Everyone is excited about the new Ryzen 3950X. They say the 16-core Ryzen 9 3950X beats Intel’s 18-core i9-9980XE in both single-core and multi-core performance while costing $1,250 less. That is something to be excited about, but it isn’t what I find interesting.

My own workload at home is spread out between two machines. My desktop machine is a Ryzen 5 1600, and my virtual machine host is currently an AMD FX-8350. Both machines have 32 GB of RAM.

Pat's Virtual Machine Host's Motherboard

This works great for me. The 6-core Ryzen 1600 was a reasonable gaming CPU, and it still is. It wasn’t all that much slower than its 8-core siblings whemn it comes to multi-core workloads. I’m constantly tempted to upgrade to a Ryzen 3600, but that’s not terribly relevant to this conversation.

My virtual machine host’s most important jobs are hosting my NAS, the infrastructure for testing and deploying new content to patshead.com and butterwhat.com, and my OctoPrint server. It is good for me to have these things on an entirely different piece of hardware. If the latest Nvidia driver winds up having serious issues while I’m playing a game of Team Fortress 2, I don’t want either of my blogs to stop deploying themselves while I’m rebooting or troubleshooting.

Two machines used to cost less, too!

At the time when I built this Ryzen 1600 machine, I could have built a pair of these machines for quite a bit less than the price of a single Threadripper build. Threadripper motherboards cost quite a bit more, and the processors weren’t cheap, either!

The situation would be different today, and I find that to be quite intriguing! The $750 16-core Ryzen 9 3950X is roughly twice as fast as a $250 6-core Ryzen 5 3600X. Sure, the 3950X costs three times as much, but if I had to build a pair of 3600X machines, I’d have to buy a second case and motherboard. I’m making the assumption that the disks and RAM in this hypothetical 3950X build of mine could be divvied up neatly between a pair of hypothetical 3600X machines.

I’m much more excited about the Ryzen 9 3900X

The 3900X feels like a much better value to me. According to the benchmarks, the 12-core 3900X has roughly 85% of the mult-icore performance of the 3950X, but it is priced at $500. If you squint your eyes, you could almost say that the 3900X and 3950X are both almost twice as fast as a Ryzen 3600X.

DIY NAS 2019

The 3900X feels like the sweet spot to me. It is only $500? It is almost as fast as a pair of $220 Ryzen 3600 processors, and I would only need to pay for one motherboard?

This is a good value!

The Ryzen 3900X and 3950X will work in older Ryzen motherboards

I just checked Asus’s website. The old Asus B350-Plus motherboard that currently resides in my desktop supports three of the four Ryzen 9 processors, including the 3900X and 3950X. The Ryzen 9 Pro 3900 is not yet on that list. This motherboard used to be in my virtual machine host, but some hardware swapping between my desktop and KVM server happened a while back!

If I upgrade my Ryzen 1600 to a 3900X or 3950X, I won’t realize the full potential of the upgrade. My memory is slower, and support for faster memory with my old motherboard is lacking. Even so, I think it is great that the option is even available to me!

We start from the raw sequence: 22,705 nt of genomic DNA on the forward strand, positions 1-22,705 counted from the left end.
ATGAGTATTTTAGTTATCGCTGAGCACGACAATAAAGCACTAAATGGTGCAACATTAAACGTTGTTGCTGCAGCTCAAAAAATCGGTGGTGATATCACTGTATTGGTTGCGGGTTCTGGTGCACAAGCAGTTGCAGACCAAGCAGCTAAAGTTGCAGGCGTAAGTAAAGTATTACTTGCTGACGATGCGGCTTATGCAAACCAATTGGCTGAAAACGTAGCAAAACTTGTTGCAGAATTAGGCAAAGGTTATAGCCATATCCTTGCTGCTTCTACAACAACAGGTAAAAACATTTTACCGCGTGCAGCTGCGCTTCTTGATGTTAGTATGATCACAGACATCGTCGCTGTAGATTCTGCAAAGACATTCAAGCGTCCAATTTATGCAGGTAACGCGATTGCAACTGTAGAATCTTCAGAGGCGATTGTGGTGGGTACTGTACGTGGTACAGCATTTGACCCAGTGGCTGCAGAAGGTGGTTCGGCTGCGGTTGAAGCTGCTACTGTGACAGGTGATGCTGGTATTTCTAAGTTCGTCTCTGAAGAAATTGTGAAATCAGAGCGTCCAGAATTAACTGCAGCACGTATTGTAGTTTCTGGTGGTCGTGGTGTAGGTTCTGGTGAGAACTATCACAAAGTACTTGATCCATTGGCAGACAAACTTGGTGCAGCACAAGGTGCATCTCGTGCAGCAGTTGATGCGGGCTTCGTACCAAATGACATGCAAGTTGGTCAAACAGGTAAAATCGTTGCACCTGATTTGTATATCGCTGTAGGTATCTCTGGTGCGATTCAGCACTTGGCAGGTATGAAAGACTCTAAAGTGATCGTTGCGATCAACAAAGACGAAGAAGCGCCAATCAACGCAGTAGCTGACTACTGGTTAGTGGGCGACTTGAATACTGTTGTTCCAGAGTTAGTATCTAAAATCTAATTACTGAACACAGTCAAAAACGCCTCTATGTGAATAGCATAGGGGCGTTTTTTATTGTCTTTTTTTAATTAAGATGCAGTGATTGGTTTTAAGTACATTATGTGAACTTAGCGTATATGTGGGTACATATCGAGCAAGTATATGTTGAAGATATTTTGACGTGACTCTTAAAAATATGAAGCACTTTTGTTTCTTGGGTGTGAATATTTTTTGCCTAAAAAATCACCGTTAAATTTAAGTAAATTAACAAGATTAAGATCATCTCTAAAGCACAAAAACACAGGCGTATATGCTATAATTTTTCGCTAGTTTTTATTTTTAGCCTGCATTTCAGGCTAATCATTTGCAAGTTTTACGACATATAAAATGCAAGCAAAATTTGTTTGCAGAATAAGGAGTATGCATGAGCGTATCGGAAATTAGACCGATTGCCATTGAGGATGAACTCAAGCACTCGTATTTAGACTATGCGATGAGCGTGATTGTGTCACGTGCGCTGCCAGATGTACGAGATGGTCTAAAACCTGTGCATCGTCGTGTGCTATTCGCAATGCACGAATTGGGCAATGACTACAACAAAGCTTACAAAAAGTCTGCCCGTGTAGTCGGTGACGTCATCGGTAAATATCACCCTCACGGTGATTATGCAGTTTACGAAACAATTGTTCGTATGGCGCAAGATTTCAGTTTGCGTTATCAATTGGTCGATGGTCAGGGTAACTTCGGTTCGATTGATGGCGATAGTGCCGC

Why isn’t the 3950X more than twice as fast as the 3600X?!

It has more than twice as many cores, so you might think the 3950X should be a good bit more than twice as fast as the 3600.

Things just don’t scale that way. All those cores are fighting to use the same disk, memory, and some of the cache. Every time you add an addition core, each core has to share a smaller piece of that pie. You’re not adding lanes to the road.

Every time you add a core, you will see diminishing performance gains.

Don’t count cores. Pay attention to how much performance you’re getting for your dollar, and don’t forget to count the price of the motherboard when comparing processors that use different sockets!

You’re confusing me, Pat! Why isn’t your virtual machine host running a Ryzen 1600 anymore?!

My virtual machine host doesn’t do much heavy lifting. I decided that my plan was to downgrade the server to something slower, cheaper, and more efficient.

So I swapped the Ryzen 1600, the B350-Plus motherboard, and the RAM from my KVM server into my desktop. I moved my desktop’s old AMD FX-8350 to the server. I bought another identical B350-Plus motherboard and an Athlon 200GE.

The parts are here waiting for me to make the swap. I just never got around to it, and at this point, the hardware is so old that it really doesn’t matter. I did a bad job!


I’ve been tempted to upgrade my Ryzen 1600 to a Ryzen 3600 for a long time. I don’t quite have enough horsepower to run OBS and Team Fortress 2 at the same time. My frame rates drop well below the 120 Hz refresh rate of my monitor while streaming!

Should I skip the Ryzen 3600 and upgrade to a Ryzen 9 3900X? Would you be interested in seeing how that works out in my old B350-Plus motherboard? Should I splurge on a 3950X, even though it would probably be a slower gaming CPU than the 3900X? Let me know in the comments, or stop by the Butter, What?! Discord server to chat with me about it!